The study of the text itself: 2/6-16
1. If we read closely we can see that this text has three units. Verses 6-8 then verses9-12 and finally verses13-16. Before you even start work verse-by-verse, look at these three units. Identify the general theme of each unit.
2. In v.6 we see the expression “three crimes of Israel, and now four”. The New American Bible explains the meaning of this expression. The Lord God is in a “bad mood”. The nations around Israel have been violating external and international relationships. But when it comes to Israel (and Judah) The Lord God is angry against internal relationships—relationships inside the society. The people of Israel have been violating the Covenant. The Covenant is about the people being people of The Lord God and The Lord God being the Lord God of the people. Inside the Covenant are laws that are meant to avoid returning to the conditions in Egypt and the life of slavery. People inside society should life fraternally with justice and respect. That is the mark of a people of the Lord God.
3. The “just person” is described in Dt 7/11. But now, in verse 6, we see that the just falls into debt. The poor also falls into debt. Look at how the poor, is valued—as “a pair of sandals”. See the verses proposed by the NAB: Am 8:6; Sir 46:19. How do these verses help explain verse 6?
4. What is the problem with falling in debt? Let us see. Debt leads to slavery. The inability to pay forces a person to accept becoming a slave to the debtor. Inside Israel is still the presence of slavery. What is wrong in this situation presented by verse 6?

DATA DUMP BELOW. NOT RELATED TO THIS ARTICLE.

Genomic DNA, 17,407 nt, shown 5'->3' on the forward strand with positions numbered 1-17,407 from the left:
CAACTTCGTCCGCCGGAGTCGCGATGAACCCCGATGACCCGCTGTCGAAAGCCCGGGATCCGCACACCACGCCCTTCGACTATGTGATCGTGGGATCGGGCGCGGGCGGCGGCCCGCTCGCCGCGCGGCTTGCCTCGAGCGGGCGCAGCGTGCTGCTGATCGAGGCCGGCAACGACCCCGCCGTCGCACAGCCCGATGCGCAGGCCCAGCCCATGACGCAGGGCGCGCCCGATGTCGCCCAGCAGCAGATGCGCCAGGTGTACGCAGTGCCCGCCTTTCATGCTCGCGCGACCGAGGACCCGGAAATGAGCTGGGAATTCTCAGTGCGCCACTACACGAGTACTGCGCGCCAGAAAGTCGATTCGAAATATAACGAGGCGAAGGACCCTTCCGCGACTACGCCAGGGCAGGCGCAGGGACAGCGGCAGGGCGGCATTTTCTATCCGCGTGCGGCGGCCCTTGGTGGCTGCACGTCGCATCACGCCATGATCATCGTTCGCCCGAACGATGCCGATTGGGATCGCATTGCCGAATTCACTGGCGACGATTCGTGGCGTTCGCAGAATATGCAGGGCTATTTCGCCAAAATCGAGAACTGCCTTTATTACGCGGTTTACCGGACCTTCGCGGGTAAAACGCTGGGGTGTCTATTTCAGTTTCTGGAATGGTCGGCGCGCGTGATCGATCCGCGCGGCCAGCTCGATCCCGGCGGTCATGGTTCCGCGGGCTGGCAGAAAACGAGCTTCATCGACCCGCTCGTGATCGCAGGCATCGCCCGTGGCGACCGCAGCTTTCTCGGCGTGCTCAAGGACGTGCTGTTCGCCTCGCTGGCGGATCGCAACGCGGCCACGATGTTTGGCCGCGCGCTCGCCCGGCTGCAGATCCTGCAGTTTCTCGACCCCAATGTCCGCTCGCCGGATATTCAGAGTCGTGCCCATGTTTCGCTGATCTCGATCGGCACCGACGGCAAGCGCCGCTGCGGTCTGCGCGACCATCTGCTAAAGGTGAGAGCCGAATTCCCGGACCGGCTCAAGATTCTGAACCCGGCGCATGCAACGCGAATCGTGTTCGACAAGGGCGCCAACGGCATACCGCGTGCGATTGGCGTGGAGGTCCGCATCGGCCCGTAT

5. In v.7 we read about trampling the head of the weak and destitute. In another part of Amos a similar phrase is mentioned, see Am 8/4.
· Do you see anything more wrong (note: more) with trampling the head of the weak and poor?
· Ok, if there is something done to the destitute, poor and weak, what does the verse say about those who do the trampling? Note then that there is a social relationship between those who step on the weak and the “trampled”.
· Look at this: “into the dust of the earth”. Think Biblically. Remember what “dust” could mean in the Bible. (Try if this hint can help: The human is from earth but also…see Gen. 2/7). So what do you think could it mean to trample someone “into the dust of the earth”?
6. Then, still in verse 7, we read about the father and the son. They sleep with the same girl. Look at what the NAB says about it.
· If the father and the son sleep with the same girl, this act makes The Lord God’s name dirty. Why? Think Biblically. Let us do a kind of “theology” of name. Think of “name of The Lord God”. See, for example, Ex.3/8; Ex 3/14-15; Jer 1/19. The “name of The Lord God” tells us, therefore, about who The Lord God is. Who is this The Lord God according to the name he has given?